Blog Post

Germany’s super competitiveness: A helping hand from Eastern Europe

Discussions about the current-account imbalance within the Eurozone have focused on the under-competitive periphery and super-competitive Germany. This column suggests that the argument ignores one powerful way that Germany lowered its relative unit labour costs. German firms offshored parts of their production to the new member states in Eastern Europe, Russia, and the Ukraine. Discussions […]

By: Date: June 19, 2010 Topic: Innovation & Competition Policy

Discussions about the current-account imbalance within the Eurozone have focused on the under-competitive periphery and super-competitive Germany. This column suggests that the argument ignores one powerful way that Germany lowered its relative unit labour costs. German firms offshored parts of their production to the new member states in Eastern Europe, Russia, and the Ukraine.

Discussions about the current-account imbalance within the Eurozone have focused on the under-competitive periphery and super-competitive Germany. This column suggests that the argument ignores one powerful way that Germany lowered its relative unit labour costs. German firms offshored parts of their production to the new member states in Eastern Europe, Russia, and the Ukraine.
Germany‟s substantial trade surplus with its southern neighbours is in the spotlight (Wyplosz 2010). Many economists argue that Germany‟s trade imbalance with its southern Eurozone neighbours has contributed to their woes. German industry has boosted the competitiveness of its exports over the past decade by keeping wages flat.
As a result, German wage restraint has led to a real depreciation of Germany‟s fixed nominal exchange rate vis-à-vis its Eurozone members, helping Germany to win market shares at the expense of Southern Europe. The numbers give support to this argument. In fact, Germany‟s real effective devaluation in terms of relative unit labour costs compared with the EU27 during 1994-2009 is about 20%. This is indeed substantial.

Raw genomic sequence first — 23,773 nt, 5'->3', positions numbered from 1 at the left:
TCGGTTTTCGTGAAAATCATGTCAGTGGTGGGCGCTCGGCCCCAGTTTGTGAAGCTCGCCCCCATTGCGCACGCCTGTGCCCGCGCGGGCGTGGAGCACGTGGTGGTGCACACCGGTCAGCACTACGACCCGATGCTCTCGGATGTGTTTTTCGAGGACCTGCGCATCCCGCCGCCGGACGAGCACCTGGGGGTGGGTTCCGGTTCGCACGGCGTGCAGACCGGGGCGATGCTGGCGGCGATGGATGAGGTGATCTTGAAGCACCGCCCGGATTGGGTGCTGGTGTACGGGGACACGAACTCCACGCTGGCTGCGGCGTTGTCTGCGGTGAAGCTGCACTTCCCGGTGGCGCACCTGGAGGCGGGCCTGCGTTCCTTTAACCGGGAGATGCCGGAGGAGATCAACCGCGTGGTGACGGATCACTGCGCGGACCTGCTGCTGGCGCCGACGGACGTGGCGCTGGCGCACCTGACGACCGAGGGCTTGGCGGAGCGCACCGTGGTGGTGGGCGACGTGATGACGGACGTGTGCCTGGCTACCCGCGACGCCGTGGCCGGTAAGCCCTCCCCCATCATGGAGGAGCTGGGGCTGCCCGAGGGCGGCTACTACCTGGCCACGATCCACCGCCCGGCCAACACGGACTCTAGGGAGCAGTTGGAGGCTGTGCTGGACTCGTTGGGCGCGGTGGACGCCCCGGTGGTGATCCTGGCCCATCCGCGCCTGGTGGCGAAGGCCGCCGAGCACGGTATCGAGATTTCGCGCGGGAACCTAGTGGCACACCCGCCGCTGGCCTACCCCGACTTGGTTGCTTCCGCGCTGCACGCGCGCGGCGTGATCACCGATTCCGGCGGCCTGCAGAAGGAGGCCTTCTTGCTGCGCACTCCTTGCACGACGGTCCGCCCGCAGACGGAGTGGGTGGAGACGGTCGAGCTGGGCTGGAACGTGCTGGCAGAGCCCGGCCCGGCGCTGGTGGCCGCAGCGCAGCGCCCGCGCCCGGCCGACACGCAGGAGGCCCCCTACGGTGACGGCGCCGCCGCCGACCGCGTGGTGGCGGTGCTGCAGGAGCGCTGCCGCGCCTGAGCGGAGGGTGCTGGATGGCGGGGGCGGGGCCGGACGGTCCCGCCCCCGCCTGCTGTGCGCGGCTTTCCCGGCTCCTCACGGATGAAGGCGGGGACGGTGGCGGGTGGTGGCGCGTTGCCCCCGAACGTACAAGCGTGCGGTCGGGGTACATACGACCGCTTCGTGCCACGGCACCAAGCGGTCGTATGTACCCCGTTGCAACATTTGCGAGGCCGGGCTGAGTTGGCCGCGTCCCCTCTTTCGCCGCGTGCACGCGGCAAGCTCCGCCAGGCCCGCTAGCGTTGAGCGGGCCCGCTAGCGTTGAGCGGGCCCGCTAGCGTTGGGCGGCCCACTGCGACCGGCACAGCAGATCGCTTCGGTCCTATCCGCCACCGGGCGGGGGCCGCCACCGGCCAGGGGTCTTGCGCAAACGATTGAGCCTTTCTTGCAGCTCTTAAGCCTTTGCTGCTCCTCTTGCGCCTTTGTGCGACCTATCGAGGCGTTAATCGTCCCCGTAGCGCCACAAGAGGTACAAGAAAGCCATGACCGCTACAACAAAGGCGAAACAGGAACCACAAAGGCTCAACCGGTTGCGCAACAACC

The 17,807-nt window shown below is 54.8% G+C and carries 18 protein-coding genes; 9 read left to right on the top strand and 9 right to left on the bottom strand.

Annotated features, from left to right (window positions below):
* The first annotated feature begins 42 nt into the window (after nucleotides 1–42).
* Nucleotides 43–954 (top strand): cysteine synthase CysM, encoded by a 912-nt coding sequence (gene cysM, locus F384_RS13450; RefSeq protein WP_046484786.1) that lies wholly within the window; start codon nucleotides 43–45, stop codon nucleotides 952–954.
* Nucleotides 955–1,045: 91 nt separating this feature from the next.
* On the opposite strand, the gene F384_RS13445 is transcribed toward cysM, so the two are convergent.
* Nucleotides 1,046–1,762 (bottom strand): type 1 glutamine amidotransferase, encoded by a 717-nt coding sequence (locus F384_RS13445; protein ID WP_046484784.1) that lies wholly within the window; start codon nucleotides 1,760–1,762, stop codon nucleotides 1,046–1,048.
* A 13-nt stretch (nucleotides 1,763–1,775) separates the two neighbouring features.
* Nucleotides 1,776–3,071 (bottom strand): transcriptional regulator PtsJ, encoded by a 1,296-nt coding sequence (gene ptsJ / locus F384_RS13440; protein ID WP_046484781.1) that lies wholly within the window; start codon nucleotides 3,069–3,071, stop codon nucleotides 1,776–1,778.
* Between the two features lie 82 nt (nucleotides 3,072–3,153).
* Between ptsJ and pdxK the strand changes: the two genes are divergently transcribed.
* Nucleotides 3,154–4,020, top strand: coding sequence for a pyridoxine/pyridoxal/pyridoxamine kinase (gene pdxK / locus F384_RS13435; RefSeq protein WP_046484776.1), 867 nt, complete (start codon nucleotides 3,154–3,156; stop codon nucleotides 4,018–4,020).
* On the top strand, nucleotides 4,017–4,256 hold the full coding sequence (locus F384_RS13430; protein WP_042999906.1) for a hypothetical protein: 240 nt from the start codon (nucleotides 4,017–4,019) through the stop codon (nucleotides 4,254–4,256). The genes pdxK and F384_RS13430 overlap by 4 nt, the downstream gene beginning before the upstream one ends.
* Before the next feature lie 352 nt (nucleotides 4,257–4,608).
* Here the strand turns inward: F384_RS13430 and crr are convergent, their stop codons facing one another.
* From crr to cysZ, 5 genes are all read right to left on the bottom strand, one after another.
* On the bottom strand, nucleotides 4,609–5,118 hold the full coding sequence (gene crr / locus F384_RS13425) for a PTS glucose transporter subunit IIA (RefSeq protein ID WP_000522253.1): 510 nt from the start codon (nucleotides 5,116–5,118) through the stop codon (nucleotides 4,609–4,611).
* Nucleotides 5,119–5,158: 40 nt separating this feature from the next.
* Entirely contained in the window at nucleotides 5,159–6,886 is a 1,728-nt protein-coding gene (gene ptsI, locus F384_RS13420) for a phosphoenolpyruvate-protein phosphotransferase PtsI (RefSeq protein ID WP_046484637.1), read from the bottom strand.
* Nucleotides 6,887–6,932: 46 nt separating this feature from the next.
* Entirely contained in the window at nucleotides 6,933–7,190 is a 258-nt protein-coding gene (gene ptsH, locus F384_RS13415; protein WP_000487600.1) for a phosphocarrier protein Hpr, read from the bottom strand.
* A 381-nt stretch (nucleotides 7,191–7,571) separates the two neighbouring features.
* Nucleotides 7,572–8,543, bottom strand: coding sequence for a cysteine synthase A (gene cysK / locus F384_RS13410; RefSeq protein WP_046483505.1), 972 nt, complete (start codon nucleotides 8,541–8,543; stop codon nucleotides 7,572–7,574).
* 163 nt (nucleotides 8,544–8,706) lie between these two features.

But the argument hides another powerful way by which Germany lowered its relative unit labour costs. German firms‟ offshored part of production to the new member states in Eastern Europe, Russia and Ukraine.
At first, Germany was slow in exploiting the opportunities offered by the opening up of Eastern Europe after the fall of communism compared to its neighbour, Austria. In 1999 Austria‟s outgoing foreign direct investment to Eastern Europe accounted for almost 90% of total investment leaving the country, Germany invested a meagre 4% in Eastern Europe. As a result, offshoring as measured by the share of trade between German parent firms and their subsidiaries in Eastern Europe – also called intra-firm trade – accounted for only about 20% of total German imports from Eastern Europe, while it reached almost 70% of total Austrian imports from the same region (Marin 2009).
In the second half of the 1990s Germany shifted its strategy and started to invest heavily in Eastern Europe. Its share of outgoing foreign investment to the region increased to almost 30% in 2004-2006.
This new way of organising production by slicing up the value chain has been more important for Germany‟s lower unit labour costs than German workers‟ wage restraint. According to estimates, German offshoring to Eastern Europe boosted not only the productivity of its subsidiaries in Eastern Europe by almost threefold compared to local firms, but it also increased the productivity of the parent companies in Germany by more than 20% (Hansen 2010 and Marin 2010).
As a result, relocating production to Eastern Europe made globally competing German firms leaner and more efficient helping them to win market shares in a growingly competitive world market. The efficiency gains from reorganising production were particularly pronounced after 2004 leading to a sharp fall in Germany‟s relative unit labour costs from 2004 to 2008.